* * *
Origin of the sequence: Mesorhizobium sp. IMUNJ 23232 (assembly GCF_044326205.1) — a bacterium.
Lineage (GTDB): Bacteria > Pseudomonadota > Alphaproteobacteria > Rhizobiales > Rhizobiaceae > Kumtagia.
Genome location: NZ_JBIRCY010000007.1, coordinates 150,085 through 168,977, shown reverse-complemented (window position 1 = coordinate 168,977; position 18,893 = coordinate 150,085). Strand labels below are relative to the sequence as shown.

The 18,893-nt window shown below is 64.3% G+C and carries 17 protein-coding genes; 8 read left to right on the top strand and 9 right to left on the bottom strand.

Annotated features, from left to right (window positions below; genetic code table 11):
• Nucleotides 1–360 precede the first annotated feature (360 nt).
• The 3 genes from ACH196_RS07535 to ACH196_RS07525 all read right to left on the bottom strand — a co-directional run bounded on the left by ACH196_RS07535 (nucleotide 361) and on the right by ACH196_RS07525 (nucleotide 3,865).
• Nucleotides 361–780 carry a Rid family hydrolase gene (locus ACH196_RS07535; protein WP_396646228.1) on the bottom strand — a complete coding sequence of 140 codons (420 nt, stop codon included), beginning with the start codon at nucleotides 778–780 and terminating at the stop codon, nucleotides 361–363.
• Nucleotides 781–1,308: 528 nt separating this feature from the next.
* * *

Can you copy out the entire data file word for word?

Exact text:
Origin of the sequence: Mesorhizobium sp. IMUNJ 23232 (assembly GCF_044326205.1) — a bacterium.
Lineage (GTDB): Bacteria > Pseudomonadota > Alphaproteobacteria > Rhizobiales > Rhizobiaceae > Kumtagia.
Genome location: NZ_JBIRCY010000007.1, coordinates 150,085 through 168,977, shown reverse-complemented (window position 1 = coordinate 168,977; position 18,893 = coordinate 150,085). Strand labels below are relative to the sequence as shown.

The 18,893-nt window shown below is 64.3% G+C and carries 17 protein-coding genes; 8 read left to right on the top strand and 9 right to left on the bottom strand.

Annotated features, from left to right (window positions below; genetic code table 11):
• Nucleotides 1–360 precede the first annotated feature (360 nt).
• The 3 genes from ACH196_RS07535 to ACH196_RS07525 all read right to left on the bottom strand — a co-directional run bounded on the left by ACH196_RS07535 (nucleotide 361) and on the right by ACH196_RS07525 (nucleotide 3,865).
• Nucleotides 361–780 carry a Rid family hydrolase gene (locus ACH196_RS07535; protein WP_396646228.1) on the bottom strand — a complete coding sequence of 140 codons (420 nt, stop codon included), beginning with the start codon at nucleotides 778–780 and terminating at the stop codon, nucleotides 361–363.
• Nucleotides 781–1,308: 528 nt separating this feature from the next.